Although Poland-Lithuania escaped the ravages of the Thirty Years' War, which ended in 1648, the ensuing two decades subjected the country to one of its severest trials. This colorful but ruinous interval, the stuff of legend and the popular historical novels of Nobel laureate Henryk Sienkiewicz (1846-1916), became known as the potop, or deluge, for the magnitude of its hardships.

The emergency began with an uprising of Ukrainian Cossacks that persisted in spite of Warsaw's efforts to subdue it by force. After the rebels won the intervention of Muscovy on their behalf, Tsar Aleksei conquered most of the eastern half of the country by 1655. Taking advantage of Poland's preoccupation, Charles X of Sweden rapidly overran much of the remaining territory of the commonwealth in 1655. Pushed to the brink of dissolution, Poland-Lithuania rallied to recover most of its losses to the Swedes. Swedish brutality raised widespread revolts against Charles, whom the Polish nobles had recognized as their ruler in the meantime. Under Stefan Czarniecki, the Poles and Lithuanians drove the Swedes from their territory by 1657. Further complicated by noble dissension and wars with the Ottoman Turks, the thirteen-year struggle over control of Ukraine ended in the Truce of Andrusovo in 1667. Although Russia had been defeated by a new Polish-Ukrainian alliance in 1662, Russia gained eastern Ukraine in the peace treaty.


Despite the improbable survival of the commonwealth in the face of the potop, one of the most dramatic instances of the Poles' knack for prevailing in adversity, the episode inflicted irremediable damage and contributed heavily to the ultimate demise of the state. When Jan II Kaziemierz abdicated in 1668, the population of the commonwealth had been nearly halved by war and disease. War had destroyed the economic base of the cities and raised a religious fervor that ended Poland's policy of religious tolerance. Henceforth, the commonwealth would be on the strategic defensive facing hostile neighbors. Never again would Poland compete with Russia as a military equal.


Source: U.S. Library of Congress


The Deluge, 1648-67

by Peter K. Gessner


A few years before the Polish Rzeczpospolita or Commonwealth became inundated by the Swedish Deluge, the thirty years war came to an end in Europe. The Peace of Westphalia which terminated it in 1648, gave Poland's northern neighbor territorial new gains on the shores of the Baltic Sea. In Sweden reemerged the idea of making the Baltic Sea a Swedish lake.
The Lithuanian Prince, Janusz Radziwiłł

Already in 1648, Poland position was a difficult one, with a revolt brewing in the Ukraine and during the course of it an attack by Russian troops. At the peak of the conflict with Russia, on the 25th of July, 1655, breaking the 1635 truce, Swedish troops crossed Poland's borders.

Two columns of Swedish troops made their way across Poland. The first one, under the command of Marshal Wittenberg, marched in the direction of Greater Poland, where on the 25th of July, 1655, the Polish nobles and magnates placed themselves under Swedish protection without a fight. The second column under the command of Pontus de la Gardie, occupied Lithuania, where also without a fight, on the 8th of September, the Lithuanian Prince, Janusz Radziwiłł, Grand Hetman of Lithuania, i.e. the Commander in Chief of the Polish forces in Lithuania, broke the Union with Poland and surrenderead the suzerainty of Lithuania to Carl Gustav, the Swedish King. The nobility of sequentially occupied lands also recognized the suzerainty of Carl Gustav, and even the Royal Polish troops of Hetman Koniecpolski followed suit. In September, again without a fight, Warsaw found itself in Swedish hands, and in October Krakow, defended by Czarniecki fell. The will to fight was absent among the nobility and this in great part decided the initial success of Carl Gustav's strategy.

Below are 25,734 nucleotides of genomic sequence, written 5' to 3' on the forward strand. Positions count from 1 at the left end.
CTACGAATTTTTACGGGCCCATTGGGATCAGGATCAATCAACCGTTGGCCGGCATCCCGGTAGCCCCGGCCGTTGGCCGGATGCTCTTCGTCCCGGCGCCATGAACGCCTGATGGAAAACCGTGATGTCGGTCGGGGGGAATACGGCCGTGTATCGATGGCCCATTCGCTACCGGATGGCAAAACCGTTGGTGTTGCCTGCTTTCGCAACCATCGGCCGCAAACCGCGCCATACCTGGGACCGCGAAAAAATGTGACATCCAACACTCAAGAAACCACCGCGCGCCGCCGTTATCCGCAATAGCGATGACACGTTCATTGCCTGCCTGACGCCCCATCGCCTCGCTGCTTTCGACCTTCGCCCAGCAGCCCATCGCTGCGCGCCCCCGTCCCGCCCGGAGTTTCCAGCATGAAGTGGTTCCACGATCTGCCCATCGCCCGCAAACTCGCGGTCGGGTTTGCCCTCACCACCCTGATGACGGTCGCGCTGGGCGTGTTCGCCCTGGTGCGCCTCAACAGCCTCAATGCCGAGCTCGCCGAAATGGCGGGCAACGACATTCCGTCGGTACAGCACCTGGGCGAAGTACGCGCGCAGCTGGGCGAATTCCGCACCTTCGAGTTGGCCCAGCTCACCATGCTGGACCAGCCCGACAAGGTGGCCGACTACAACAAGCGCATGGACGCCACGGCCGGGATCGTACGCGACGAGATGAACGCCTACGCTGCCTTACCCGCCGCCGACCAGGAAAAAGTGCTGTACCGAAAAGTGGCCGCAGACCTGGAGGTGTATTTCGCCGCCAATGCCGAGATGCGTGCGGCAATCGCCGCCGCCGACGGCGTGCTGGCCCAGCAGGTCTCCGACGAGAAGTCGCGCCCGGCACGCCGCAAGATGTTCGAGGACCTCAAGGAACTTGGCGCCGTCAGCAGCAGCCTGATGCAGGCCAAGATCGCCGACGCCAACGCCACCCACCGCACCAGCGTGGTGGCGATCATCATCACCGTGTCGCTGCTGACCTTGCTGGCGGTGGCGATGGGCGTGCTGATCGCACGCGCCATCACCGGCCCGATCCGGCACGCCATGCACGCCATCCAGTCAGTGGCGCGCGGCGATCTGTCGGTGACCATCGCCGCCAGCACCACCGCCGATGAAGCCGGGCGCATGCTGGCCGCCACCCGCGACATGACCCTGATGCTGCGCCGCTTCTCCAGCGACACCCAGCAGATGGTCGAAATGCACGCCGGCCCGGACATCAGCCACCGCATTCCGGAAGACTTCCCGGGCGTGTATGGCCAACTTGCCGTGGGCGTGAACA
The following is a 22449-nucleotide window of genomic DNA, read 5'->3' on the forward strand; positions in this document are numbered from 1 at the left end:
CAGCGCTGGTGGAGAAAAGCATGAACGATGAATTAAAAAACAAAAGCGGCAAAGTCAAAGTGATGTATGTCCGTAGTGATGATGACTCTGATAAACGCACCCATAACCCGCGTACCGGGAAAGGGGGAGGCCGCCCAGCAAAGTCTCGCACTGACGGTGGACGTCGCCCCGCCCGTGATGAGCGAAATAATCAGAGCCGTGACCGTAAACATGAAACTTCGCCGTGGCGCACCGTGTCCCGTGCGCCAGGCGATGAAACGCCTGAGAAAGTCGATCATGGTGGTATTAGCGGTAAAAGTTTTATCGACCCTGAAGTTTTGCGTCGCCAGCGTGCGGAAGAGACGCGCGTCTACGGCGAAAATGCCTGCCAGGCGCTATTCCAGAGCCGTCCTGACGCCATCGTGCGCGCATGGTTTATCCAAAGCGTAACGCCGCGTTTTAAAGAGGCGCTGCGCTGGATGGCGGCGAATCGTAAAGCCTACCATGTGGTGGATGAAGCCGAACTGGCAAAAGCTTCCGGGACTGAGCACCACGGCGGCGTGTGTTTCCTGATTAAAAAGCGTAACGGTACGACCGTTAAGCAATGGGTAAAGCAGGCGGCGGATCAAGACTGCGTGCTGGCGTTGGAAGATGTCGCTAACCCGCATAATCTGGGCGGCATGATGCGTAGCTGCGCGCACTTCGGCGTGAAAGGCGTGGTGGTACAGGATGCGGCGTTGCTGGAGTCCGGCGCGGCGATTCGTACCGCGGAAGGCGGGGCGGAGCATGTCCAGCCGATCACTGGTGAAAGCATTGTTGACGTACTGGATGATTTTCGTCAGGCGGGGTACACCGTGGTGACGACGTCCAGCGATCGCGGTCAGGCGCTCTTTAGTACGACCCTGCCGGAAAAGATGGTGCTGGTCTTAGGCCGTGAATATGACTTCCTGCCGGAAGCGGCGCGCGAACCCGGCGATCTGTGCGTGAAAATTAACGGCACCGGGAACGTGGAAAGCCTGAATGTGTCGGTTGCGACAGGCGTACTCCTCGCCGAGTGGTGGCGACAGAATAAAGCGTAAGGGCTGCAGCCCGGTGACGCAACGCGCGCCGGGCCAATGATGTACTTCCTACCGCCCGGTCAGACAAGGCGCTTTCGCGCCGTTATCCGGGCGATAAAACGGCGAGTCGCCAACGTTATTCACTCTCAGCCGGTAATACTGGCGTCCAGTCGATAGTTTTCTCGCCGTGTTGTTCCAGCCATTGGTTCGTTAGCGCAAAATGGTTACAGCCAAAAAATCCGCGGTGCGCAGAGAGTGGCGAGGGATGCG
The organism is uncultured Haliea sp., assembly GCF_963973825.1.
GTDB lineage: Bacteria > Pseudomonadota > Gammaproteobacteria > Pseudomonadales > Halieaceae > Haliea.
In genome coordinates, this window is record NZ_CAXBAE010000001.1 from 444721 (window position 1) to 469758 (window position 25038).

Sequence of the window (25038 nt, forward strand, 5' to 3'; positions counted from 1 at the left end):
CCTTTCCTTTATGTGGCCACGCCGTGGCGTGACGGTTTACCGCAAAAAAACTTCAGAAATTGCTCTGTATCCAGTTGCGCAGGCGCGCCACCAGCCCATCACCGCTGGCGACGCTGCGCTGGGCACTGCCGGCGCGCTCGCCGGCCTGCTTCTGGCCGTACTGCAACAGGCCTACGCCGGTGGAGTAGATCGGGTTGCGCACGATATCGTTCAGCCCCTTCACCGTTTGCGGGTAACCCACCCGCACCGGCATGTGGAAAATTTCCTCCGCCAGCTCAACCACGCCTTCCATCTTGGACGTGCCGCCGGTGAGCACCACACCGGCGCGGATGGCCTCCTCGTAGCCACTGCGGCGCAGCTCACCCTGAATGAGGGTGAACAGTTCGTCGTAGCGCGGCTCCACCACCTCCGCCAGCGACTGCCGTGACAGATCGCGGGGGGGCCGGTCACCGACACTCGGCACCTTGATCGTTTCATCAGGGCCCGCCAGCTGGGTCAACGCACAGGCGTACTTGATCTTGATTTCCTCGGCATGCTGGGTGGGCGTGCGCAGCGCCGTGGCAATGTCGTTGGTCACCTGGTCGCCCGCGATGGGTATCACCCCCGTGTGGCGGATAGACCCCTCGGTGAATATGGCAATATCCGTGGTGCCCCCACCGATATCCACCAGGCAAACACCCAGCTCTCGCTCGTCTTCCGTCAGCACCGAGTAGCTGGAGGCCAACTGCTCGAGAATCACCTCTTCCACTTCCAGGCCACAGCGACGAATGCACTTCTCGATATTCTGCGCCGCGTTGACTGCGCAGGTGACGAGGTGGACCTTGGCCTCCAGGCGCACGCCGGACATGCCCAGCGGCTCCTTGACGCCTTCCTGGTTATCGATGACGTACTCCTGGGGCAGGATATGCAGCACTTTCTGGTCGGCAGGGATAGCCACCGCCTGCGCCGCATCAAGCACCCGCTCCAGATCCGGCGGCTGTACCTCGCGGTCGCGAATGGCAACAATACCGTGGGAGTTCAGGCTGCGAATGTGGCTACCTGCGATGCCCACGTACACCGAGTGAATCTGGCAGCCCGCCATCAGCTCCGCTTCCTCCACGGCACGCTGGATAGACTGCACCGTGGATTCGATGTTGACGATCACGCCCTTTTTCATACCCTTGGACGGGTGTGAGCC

The Polish King, Jan Kazimierz Vasa, escaped from Warsaw and via Krakow and then Czorsztyn made it to Silesia, part of the Czech Kingdom, whence in November 1655 he addressed a writ to the nation in which he called upon "people of every condition and station" to fight for freedom. The majority of the population was quite prepared to accept Carl Gustav as King, but the Swedes quickly proved not nearly as nice as they had promised to be, and rapes and robberies of the possessions of the nobility were taking place. In Lithuania, Prince Pawel Sapiecha did not surrender.

From November 19 till December 25, 1655, the monastery of Pauline Fathers on Jasna Gora resisted a Swedish siege. News of the impudent attack of the Swedes on the monastery had an electrifyng effect. The invaders respected neither their own promises, nor Polish religious feelings, and a national uprising ensued. In Tyszowace, a confederation of Polish Hetmans - Mikołaj Potocki and Stanislaw Lanckoronski with the Lithuanians of the Governor of Witebsk, Pawel Sapiecha - came into being. The Uprising enveloped Greater and Lesser Poland as well as Podlasie.



Yellow arrows - Swedish movement.   Red arrows - Polish movement.   Yellow circles - Swedish siege.   Red circles - Polish siege.
Broken black line - area of furthest Swedish control.    Red hatched area - area of action of Polish guerrillas


At the beginning of 1656, Jan Kazimierz returned to Poland. In Lwów's cathedral (now Lviv in the Ukraine) he took a vow, which was an announcement of relief to the lots of the peasants who took part in the Uprising.

During the same year, Stefan Czarniecki, a master of guerilla warfare, took command of the anti-Swedish forces. Together with the Lithuanians, he encircled Carl Gustav in the fork of the San and Vistula Rivers, though Carl Gustav managed to get away. At the same time the partisans, supported by regular troops, helped liberate Lesser Poland, though without Krakow or Greater Poland.